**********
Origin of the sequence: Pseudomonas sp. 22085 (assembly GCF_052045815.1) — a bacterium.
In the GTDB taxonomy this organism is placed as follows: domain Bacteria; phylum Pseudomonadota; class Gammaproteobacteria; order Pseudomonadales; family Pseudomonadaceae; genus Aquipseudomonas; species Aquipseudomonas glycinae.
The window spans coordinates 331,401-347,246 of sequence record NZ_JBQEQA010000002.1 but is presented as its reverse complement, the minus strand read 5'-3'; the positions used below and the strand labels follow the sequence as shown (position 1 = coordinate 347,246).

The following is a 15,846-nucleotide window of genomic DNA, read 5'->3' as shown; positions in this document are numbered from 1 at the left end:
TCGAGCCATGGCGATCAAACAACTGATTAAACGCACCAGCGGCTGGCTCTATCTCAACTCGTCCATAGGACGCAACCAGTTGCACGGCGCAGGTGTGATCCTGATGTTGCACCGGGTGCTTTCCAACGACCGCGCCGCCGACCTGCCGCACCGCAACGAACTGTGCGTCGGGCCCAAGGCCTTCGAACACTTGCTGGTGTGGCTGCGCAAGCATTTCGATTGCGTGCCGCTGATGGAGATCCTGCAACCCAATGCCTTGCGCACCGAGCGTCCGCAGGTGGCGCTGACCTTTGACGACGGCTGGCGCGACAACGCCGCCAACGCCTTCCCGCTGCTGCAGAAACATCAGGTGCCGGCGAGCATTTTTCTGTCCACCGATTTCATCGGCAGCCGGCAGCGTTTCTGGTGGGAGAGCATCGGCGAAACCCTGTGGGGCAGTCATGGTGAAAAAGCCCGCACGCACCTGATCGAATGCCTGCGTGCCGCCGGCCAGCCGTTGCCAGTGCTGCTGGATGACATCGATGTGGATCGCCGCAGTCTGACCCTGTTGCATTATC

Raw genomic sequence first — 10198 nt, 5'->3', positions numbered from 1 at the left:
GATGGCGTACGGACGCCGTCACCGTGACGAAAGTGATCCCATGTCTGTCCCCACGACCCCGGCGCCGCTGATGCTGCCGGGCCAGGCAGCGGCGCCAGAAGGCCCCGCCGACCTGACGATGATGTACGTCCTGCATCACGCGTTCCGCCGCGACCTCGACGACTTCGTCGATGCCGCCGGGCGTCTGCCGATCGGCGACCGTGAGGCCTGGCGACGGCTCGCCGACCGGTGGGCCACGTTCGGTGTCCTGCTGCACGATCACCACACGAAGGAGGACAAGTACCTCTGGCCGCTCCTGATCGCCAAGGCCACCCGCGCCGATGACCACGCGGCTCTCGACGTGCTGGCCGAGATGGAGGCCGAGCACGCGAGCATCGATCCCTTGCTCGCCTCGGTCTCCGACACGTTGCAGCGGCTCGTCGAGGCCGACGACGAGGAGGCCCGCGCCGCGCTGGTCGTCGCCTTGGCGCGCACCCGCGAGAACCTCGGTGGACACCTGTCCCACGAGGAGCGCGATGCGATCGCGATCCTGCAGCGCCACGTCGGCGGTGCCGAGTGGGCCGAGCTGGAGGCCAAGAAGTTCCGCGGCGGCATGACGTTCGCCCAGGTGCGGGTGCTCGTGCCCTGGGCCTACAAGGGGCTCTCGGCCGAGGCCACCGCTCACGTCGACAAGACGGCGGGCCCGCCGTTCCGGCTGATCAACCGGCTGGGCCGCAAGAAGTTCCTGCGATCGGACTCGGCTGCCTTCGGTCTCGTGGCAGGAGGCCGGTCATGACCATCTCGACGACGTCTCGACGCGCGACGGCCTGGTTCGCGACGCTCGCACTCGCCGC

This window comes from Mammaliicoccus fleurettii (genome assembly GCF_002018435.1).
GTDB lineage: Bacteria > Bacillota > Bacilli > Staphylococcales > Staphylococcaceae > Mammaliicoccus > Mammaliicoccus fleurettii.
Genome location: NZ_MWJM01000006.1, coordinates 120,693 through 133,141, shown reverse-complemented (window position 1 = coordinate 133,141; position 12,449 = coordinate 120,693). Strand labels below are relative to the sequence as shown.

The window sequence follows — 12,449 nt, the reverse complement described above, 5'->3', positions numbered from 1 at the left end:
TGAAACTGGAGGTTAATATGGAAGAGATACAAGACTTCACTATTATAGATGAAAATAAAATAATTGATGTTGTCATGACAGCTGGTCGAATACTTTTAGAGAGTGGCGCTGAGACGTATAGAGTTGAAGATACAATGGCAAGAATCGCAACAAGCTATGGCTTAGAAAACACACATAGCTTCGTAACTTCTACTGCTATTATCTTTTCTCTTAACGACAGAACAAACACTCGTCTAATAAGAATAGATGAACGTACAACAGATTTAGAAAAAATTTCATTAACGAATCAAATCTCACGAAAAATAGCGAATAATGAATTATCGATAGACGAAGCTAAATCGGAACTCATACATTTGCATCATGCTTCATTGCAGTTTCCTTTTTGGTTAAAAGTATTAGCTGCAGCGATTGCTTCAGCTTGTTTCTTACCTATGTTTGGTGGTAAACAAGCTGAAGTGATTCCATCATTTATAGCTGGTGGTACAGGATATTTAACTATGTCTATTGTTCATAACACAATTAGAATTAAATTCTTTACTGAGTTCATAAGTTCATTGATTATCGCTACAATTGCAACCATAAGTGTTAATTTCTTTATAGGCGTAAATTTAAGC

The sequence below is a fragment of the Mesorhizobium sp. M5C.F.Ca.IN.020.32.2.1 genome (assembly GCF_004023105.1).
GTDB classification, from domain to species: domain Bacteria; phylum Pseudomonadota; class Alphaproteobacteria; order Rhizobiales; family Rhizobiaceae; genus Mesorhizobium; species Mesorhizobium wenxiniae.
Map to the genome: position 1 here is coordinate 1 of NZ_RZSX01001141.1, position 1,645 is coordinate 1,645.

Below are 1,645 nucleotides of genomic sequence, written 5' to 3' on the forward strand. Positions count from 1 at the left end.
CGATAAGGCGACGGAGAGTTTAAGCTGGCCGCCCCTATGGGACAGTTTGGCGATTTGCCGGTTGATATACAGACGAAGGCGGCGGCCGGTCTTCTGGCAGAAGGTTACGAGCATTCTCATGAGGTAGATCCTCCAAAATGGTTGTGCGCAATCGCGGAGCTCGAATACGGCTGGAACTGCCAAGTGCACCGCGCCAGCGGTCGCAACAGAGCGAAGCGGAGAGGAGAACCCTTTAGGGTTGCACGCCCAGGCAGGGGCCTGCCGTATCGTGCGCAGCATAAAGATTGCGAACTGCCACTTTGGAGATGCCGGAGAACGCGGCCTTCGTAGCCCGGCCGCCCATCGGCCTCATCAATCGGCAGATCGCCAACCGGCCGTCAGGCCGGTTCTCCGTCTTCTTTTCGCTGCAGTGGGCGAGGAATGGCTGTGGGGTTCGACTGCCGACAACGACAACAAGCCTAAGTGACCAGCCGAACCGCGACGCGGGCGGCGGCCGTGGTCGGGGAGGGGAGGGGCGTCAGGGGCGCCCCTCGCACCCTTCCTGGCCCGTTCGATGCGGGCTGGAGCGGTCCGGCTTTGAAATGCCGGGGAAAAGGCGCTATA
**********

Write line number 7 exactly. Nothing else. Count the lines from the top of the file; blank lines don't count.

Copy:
GATGGCGTACGGACGCCGTCACCGTGACGAAAGTGATCCCATGTCTGTCCCCACGACCCCGGCGCCGCTGATGCTGCCGGGCCAGGCAGCGGCGCCAGAAGGCCCCGCCGACCTGACGATGATGTACGTCCTGCATCACGCGTTCCGCCGCGACCTCGACGACTTCGTCGATGCCGCCGGGCGTCTGCCGATCGGCGACCGTGAGGCCTGGCGACGGCTCGCCGACCGGTGGGCCACGTTCGGTGTCCTGCTGCACGATCACCACACGAAGGAGGACAAGTACCTCTGGCCGCTCCTGATCGCCAAGGCCACCCGCGCCGATGACCACGCGGCTCTCGACGTGCTGGCCGAGATGGAGGCCGAGCACGCGAGCATCGATCCCTTGCTCGCCTCGGTCTCCGACACGTTGCAGCGGCTCGTCGAGGCCGACGACGAGGAGGCCCGCGCCGCGCTGGTCGTCGCCTTGGCGCGCACCCGCGAGAACCTCGGTGGACACCTGTCCCACGAGGAGCGCGATGCGATCGCGATCCTGCAGCGCCACGTCGGCGGTGCCGAGTGGGCCGAGCTGGAGGCCAAGAAGTTCCGCGGCGGCATGACGTTCGCCCAGGTGCGGGTGCTCGTGCCCTGGGCCTACAAGGGGCTCTCGGCCGAGGCCACCGCTCACGTCGACAAGACGGCGGGCCCGCCGTTCCGGCTGATCAACCGGCTGGGCCGCAAGAAGTTCCTGCGATCGGACTCGGCTGCCTTCGGTCTCGTGGCAGGAGGCCGGTCATGACCATCTCGACGACGTCTCGACGCGCGACGGCCTGGTTCGCGACGCTCGCACTCGCCGC